When’s the Best Time to Refinance Your Car Loan?

When’s the Best Time to Refinance Your Car Loan? article image.

The right time to refinance your car loan depends on a few different factors, including your credit score, the current car loan interest rates, and your general financial situation. But it's not always a good idea to refinance your car loan. If you think your car payment or interest rate is too high, here are some things to consider before you apply for a new loan to pay off your old one.

When to Consider Refinancing Your Auto Loan

There are a few instances when you might want to consider refinancing your auto loan. Here's how to know if your situation is right.

  • Your credit score has improved. If you were given a relatively high interest rate on your current auto loan due to a low credit score, an improved credit history might help you score a lower interest rate on a refinance loan. Avoid applying too early, though. If you think your credit score will improve even more over the next few months, consider waiting until it's higher to get the best terms possible.
  • Interest rates are dropping. Auto loan rates can rise and fall, depending on several economic factors. When rates are on the decline, you may have an opportunity to save some money with a refinance loan.
  • You're at risk of default. If you're struggling to get by and don't want to lose your car to repossession, reducing your car payment could give you the breathing room you need. Even if you don't qualify for a lower interest rate, you may be able to get a lower monthly payment by applying for a refinance loan with a longer term.

When Refinancing Might Be a Bad Idea

While refinancing your car loan can have a positive impact on your finances, there are some pitfalls to watch out for.

  • Your loan has a prepayment penalty. A prepayment penalty can kick in if you pay off your loan in full before it's due. While this fee isn't too common among major car lenders, it does exist. If your loan documents show a prepayment penalty, refinancing likely won't make sense if the savings you get from the loan switch don't exceed the cost of the penalty.
  • You want to extend the loan term. While this strategy can be helpful if the alternative is defaulting on the loan and losing your car, it's generally not a good idea if you can afford the payments you currently have. That's because if you replace your current loan with one that has a longer repayment term, you will pay more in interest over the life of the new loan—unless you can manage to pay it off early.
  • You owe more than it's worth. If you're underwater on your car loan—meaning you owe more than the value of the vehicle—refinancing is still possible but not always a great idea. This is primarily because your original lender will require you to pay the difference (called negative equity) as a lump sum before considering the matter closed. If you don't have enough cash lying around, you'll have a difficult time making it work.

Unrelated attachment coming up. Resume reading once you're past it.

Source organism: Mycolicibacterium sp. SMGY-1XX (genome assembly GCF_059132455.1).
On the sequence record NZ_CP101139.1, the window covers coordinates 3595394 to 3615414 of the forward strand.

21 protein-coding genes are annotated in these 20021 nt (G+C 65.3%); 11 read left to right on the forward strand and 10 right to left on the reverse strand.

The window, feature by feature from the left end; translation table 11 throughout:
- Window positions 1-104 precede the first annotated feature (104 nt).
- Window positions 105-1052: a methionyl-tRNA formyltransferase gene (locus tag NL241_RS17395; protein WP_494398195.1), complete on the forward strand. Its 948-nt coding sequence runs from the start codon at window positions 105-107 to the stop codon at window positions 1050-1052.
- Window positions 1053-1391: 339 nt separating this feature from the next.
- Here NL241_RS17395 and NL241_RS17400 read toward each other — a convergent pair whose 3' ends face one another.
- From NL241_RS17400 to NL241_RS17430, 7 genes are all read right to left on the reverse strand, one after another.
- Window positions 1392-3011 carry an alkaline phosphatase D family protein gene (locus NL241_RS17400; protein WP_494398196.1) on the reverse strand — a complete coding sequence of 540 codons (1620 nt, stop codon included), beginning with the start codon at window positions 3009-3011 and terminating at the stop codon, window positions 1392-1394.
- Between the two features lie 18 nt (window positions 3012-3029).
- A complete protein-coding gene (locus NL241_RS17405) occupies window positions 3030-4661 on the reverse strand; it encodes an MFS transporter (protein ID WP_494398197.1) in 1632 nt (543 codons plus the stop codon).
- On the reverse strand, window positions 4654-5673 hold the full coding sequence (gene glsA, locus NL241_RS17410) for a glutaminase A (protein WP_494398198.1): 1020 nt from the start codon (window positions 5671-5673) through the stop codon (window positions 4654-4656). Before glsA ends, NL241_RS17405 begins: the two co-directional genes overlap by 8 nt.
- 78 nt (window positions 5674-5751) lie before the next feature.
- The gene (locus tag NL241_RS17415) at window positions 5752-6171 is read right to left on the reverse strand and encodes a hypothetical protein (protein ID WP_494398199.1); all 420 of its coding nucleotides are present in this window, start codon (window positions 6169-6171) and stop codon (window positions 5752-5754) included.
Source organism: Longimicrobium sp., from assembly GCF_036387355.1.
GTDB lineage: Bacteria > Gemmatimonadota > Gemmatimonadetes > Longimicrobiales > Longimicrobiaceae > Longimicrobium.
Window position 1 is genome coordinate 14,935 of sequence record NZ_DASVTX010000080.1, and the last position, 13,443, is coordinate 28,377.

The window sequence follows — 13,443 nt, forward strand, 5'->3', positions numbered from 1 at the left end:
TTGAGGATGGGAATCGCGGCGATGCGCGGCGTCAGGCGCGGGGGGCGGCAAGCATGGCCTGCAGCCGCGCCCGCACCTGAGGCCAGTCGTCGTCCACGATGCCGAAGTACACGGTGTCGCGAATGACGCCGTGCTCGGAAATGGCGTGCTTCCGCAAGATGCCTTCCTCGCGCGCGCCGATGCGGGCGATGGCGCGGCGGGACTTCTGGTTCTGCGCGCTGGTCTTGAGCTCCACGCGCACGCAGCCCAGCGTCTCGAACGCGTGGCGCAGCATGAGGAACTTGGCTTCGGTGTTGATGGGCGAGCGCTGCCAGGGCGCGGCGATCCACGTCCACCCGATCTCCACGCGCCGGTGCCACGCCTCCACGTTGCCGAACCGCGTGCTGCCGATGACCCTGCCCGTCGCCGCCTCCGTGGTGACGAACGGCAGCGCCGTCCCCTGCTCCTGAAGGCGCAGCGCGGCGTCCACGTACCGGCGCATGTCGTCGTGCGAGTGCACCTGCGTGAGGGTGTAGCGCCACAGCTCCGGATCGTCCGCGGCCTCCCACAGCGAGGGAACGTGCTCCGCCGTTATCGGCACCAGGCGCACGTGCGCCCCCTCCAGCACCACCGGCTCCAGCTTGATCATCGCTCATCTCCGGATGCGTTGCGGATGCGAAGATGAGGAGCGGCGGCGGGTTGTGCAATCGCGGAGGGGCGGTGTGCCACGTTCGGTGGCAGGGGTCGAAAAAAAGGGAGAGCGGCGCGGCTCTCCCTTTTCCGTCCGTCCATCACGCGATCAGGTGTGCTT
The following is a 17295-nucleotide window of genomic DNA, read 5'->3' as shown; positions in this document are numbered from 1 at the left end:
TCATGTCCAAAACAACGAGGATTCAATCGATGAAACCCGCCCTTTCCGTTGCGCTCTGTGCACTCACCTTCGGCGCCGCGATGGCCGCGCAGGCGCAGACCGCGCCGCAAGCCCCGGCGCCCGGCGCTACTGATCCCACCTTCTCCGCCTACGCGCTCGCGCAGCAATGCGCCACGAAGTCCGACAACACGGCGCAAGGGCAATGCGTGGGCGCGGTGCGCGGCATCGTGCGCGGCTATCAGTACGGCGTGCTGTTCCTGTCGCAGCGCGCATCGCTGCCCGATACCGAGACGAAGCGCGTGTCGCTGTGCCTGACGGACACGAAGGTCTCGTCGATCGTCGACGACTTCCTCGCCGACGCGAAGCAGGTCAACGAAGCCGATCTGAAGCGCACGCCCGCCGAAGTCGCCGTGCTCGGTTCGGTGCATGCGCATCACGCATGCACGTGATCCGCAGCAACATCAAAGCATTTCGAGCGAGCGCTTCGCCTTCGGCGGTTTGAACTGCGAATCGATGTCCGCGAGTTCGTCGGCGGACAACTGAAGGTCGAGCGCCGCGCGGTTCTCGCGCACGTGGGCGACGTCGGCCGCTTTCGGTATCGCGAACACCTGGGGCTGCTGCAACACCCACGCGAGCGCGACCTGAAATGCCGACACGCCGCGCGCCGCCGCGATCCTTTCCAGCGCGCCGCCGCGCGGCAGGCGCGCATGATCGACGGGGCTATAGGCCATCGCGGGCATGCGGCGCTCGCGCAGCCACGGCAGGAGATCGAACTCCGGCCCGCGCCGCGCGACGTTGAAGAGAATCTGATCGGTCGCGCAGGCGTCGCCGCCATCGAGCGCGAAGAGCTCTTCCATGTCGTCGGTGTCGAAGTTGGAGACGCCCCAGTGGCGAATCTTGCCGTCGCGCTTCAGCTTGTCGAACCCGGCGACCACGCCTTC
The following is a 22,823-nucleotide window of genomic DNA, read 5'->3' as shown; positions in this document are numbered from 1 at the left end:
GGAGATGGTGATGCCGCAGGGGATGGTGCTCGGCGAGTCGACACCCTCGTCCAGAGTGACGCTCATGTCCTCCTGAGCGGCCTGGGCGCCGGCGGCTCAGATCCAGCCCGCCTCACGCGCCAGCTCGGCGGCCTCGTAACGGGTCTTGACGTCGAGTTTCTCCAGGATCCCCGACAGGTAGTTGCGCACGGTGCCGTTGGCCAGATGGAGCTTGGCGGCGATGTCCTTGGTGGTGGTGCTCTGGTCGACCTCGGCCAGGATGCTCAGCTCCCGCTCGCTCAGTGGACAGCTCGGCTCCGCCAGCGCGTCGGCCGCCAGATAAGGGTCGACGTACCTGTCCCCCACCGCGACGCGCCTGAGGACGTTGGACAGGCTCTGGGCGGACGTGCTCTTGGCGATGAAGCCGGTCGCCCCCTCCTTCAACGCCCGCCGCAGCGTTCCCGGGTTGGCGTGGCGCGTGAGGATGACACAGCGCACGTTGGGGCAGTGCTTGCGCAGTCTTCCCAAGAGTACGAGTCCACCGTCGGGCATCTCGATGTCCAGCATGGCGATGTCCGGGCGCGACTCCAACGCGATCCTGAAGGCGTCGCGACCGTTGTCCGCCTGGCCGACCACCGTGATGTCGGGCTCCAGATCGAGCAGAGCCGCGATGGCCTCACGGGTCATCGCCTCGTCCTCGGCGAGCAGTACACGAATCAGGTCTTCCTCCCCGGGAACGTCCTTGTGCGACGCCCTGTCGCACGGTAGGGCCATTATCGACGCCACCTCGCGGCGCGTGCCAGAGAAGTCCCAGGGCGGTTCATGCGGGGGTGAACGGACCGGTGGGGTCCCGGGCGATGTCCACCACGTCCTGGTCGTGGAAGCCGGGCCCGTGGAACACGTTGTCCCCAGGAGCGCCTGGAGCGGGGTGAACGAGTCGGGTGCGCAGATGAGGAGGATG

How to Refinance a Car

For the most part, refinancing a car loan is similar to getting a car loan for a new purchase. Start by doing your research on various lenders to get an idea of what terms are available and which offers you might qualify for.

With some lenders, you may be able to submit an application to get pre-qualified. This process typically doesn't affect your credit but can be valuable in helping you see what you qualify for based on your credit scores.

Once you have enough offers to compare, select the best one for you and submit an official application. The lender may require information on you, the car and your existing car loan. Provide this information as quickly as possible to make the process go smoothly.

If you get approved and you accept the terms the lender offers, finalize the loan by signing the paperwork. The lender will pay off your existing loan directly.

During this process, don't forget to continue making payments on your current loan until it's paid in full. The last thing you want is to have your credit dinged because your new lender didn't pay off the old loan in time.

How Refinancing Affects Credit Scores

Virtually every time you apply for a loan, the lender will run a hard inquiry on your credit report. According to FICO, this inquiry can knock as many as five points off your credit score temporarily.

Multiple hard credit inquiries can have a compounding negative effect on your credit scores, but if you apply for multiple auto loans within a short period—typically 14 days but sometimes longer—they'll all count as just one inquiry when calculating your credit scores and won't have a negative impact.

When the lender opens a new credit account in your name, it could affect your credit scores again because it reduces your average age of accounts, a factor that influences the length of your credit history.

In both cases, the potential negative impact on your credit is typically minimal and temporary. If you start missing payments on your new loan, however, it could have a bigger and longer-lasting impact on your scores.

Carefully Consider Your Options Before Refinancing

Refinancing your car loan can be a good idea in some situations, but not necessarily in others. If you're thinking about replacing your current loan, make sure you understand your reasons and options.

Start by checking your credit score to see whether you've made progress since you first got the loan. Then consider why you want to refinance and what potential drawbacks and costs are associated with the process. Then compare auto loans based on your credit score to determine whether refinancing can save you money or if it might end up making things worse.

There's no one-size-fits-all answer to whether refinancing is right for you, but following this process can help you come to the right conclusion.